Sunday, 22 July 2012

This and that

Today is Sunday July 22 and we have been at Omwabini for one week now. So far it has been a wonderful experience, we are having fun and we are so blessed.
We went to the same church that we went to last week. This time we listened to a guest preacher from the Congo, who preached in French while the regular pastor translated into Swahili and some members of the congregation translated into English for us. That being said, the sermon was good, it had a good visual illustration and again surprisingly had a point.
A typical day for us starts with the local roosters crowing at 4:30 AM, us “waking up” at 7 AM, having breakfast at 8 AM and we begin to go to work by 9 AM. Tea time is at 11 AM and the Chai (Swahili for tea) is made with milk instead of water and has lots of sugar in it (Kenya style). Lunch is at 2 PM. and like most meals here, it has a lot of carbs and starch. We work till about 4:30 PM and second tea time is around 5 PM. We then typically rest, play cards, write in our journals or play with the kids at Omwabini. Supper is at 8 PM and we go to bed between 9 and 10 PM with full stomachs. (We think we are gaining weight here, sadly).

Breakfast is usually French Toast with one sausage for each and if there no sausages, it includes regular toast; or we have a type of pancake(s) with a sausage for each. Lunch and supper are typically similar and include boiled kale or fried cabbage mixed with onions and tomatoes and carrots as the vegetable. Then we have noodles in some type of tomato sauce or potatoes or rice or a combination of any of them. Meat could be a small piece of “free range chicken” from the back yard or a few small pieces of chewy beef. A couple of times we had stew and rice which was well liked by all of us. All in all the food is very good and tasty. The orphans at Omwabini eat boiled kale, and Ugali (ground up boiled corn that looks like white play dough) for three meals each day. Most locals also eat the same meal as it is the only thing they can afford.

Thursday we took the Omwabini farm tractor and trailer out to manually load at least 5 yds of sand that was hauled out of the local river and 5yds of rocks from a local farm. We then manually unloaded them at the site where we will be building a protected well. We will write more about how a well and home are built in the coming days. We then went to Gladys’ house to start building her new home. The local community there is very good and active and already had the post holes dug. We helped with the posts and strapping of the walls.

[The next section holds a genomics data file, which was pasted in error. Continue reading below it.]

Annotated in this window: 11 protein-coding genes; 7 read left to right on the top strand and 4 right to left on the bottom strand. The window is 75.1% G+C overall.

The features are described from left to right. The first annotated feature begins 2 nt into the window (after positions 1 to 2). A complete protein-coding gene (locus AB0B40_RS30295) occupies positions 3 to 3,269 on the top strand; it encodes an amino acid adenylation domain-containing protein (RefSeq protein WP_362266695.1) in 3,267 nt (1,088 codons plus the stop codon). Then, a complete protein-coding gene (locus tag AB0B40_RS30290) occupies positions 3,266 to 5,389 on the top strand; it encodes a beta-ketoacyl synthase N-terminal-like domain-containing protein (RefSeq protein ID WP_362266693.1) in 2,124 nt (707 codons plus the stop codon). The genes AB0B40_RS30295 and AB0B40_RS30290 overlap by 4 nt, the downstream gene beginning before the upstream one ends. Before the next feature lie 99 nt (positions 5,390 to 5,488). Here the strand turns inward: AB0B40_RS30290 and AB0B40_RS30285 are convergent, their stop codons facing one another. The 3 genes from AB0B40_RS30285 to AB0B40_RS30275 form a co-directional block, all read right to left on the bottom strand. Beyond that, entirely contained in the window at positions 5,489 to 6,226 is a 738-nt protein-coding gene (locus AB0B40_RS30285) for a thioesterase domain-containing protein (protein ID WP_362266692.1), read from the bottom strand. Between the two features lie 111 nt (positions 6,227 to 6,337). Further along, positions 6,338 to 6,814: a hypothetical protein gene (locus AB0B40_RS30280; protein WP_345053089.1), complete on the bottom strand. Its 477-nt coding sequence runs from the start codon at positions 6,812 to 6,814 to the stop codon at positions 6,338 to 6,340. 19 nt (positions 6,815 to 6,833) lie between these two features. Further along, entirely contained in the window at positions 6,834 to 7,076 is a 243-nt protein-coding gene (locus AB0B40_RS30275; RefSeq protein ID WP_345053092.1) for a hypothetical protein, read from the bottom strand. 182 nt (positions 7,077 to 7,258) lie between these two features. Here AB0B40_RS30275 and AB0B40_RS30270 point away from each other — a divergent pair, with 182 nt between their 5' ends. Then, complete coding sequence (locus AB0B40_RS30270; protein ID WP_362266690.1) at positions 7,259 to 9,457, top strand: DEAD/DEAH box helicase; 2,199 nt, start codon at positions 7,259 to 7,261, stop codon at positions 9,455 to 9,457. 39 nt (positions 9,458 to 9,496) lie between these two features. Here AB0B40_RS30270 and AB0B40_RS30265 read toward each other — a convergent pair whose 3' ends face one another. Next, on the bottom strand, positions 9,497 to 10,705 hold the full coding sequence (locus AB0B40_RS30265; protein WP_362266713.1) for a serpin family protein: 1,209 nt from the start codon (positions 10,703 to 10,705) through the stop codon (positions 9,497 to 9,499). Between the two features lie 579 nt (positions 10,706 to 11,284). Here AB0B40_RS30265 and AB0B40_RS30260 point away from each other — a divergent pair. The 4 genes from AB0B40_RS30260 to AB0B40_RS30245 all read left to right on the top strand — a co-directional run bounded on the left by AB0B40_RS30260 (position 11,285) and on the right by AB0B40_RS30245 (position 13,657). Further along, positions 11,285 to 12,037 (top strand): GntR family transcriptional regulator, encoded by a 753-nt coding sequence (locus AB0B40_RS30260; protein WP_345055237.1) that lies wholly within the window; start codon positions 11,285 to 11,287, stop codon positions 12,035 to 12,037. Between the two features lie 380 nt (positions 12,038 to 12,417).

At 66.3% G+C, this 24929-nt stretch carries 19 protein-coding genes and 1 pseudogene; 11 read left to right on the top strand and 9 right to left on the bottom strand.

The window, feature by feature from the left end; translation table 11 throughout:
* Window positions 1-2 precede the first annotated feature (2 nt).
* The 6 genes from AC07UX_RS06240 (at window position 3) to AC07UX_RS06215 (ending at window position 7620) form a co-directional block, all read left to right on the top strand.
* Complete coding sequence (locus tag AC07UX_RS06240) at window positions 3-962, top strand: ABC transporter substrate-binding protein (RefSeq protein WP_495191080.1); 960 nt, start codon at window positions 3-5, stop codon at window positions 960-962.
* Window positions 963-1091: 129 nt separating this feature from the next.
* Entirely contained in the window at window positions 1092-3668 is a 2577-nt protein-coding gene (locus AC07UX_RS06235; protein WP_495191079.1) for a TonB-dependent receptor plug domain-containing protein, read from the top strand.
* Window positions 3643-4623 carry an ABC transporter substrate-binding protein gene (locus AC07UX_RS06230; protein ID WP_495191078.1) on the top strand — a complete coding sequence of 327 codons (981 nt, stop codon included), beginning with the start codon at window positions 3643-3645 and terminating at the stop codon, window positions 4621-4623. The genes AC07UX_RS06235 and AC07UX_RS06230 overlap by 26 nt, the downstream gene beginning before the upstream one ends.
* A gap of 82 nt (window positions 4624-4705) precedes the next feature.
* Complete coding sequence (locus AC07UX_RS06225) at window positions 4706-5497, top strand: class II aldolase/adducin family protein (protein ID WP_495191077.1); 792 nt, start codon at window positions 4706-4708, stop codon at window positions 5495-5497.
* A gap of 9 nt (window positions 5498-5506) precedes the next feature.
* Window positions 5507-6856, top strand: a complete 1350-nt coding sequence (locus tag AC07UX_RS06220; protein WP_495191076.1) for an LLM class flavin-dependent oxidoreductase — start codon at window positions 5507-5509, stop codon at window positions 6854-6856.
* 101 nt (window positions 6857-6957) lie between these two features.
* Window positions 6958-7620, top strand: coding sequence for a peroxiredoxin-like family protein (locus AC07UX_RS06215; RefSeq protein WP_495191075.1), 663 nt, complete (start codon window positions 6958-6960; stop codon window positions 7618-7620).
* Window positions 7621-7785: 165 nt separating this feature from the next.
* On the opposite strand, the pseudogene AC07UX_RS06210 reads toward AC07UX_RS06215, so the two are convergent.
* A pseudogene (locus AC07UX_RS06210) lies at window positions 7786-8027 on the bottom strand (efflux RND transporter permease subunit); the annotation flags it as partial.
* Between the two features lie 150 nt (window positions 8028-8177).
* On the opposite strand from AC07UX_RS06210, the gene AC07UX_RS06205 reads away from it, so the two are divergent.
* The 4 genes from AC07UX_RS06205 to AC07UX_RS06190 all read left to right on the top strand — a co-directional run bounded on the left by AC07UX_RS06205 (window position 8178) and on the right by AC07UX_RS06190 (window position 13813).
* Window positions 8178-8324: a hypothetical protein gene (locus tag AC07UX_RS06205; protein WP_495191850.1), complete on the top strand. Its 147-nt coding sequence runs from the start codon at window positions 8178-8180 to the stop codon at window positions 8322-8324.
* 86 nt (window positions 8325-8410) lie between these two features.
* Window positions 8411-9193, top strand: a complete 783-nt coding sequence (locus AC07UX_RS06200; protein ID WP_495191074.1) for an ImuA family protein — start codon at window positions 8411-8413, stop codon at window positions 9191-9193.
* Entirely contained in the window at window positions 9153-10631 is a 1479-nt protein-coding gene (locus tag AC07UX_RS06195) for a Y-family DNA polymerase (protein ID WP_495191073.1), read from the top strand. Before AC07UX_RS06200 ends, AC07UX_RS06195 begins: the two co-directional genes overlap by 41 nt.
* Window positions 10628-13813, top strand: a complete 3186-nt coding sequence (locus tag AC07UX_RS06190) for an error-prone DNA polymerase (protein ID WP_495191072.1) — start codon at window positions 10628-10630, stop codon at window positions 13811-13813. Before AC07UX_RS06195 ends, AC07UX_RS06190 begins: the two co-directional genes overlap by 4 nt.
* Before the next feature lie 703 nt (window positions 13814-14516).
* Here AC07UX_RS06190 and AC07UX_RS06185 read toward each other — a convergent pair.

Friday we went back to Gladys’ to continue working on the strapping and completing the roof. Then the mudding and mud fights began all over again; the mud walls were mostly completed, wooden doors and windows were installed and we seriously needed showers.

Saturday we got up at 4:30 AM to go for a hike and to watch the sunrise. We were lead to a rock plateau where we had a spectacular 360 degree view of the country side. This view consisted mostly of farm land and some forest as we are in the food growing belt of Kenya and for most of Africa. As the sun quickly rose above the horizon (as we are 1 degree north of the equator), we witnessed a beautiful sunrise. Not only was the sunrise so beautiful, so was the ever changing landscape appearing before us. Again we were amazed at our Lord and how complex and beautiful this earth and creation are and how blessed we are. After the sunrise we went climbing in 100ft fig trees, ventured into caves and strolled through the country side meeting many local people and saying Jambo / Hello. We also went to Omwabini to play soccer again while the girls got their hair braided by 5 to 6 “hair stylists” working on each head of hair. We held a geography lesson with some of the kids with the map of the world we took along with us and together we learned more about the Rift Valley with information we took with us.

On Monday Christeena Nienhuis from Ontario will be leaving for home after volunteering and teaching in Uganda for 7 weeks and for 5 weeks at Omwabini and we will miss her.

Beautiful sunrise

Some of the view from the rock where we watched the sunrise

One of so many businesses in Kimilili....

Kimilili taxi service
And we now have a new saying that we learned from Moses, our construction supervisor from Omwabini: “Lovely jobley” and it gets repeated many times in a day J

1 comment:

  1. Thanks for the pictures and stories of your adventures!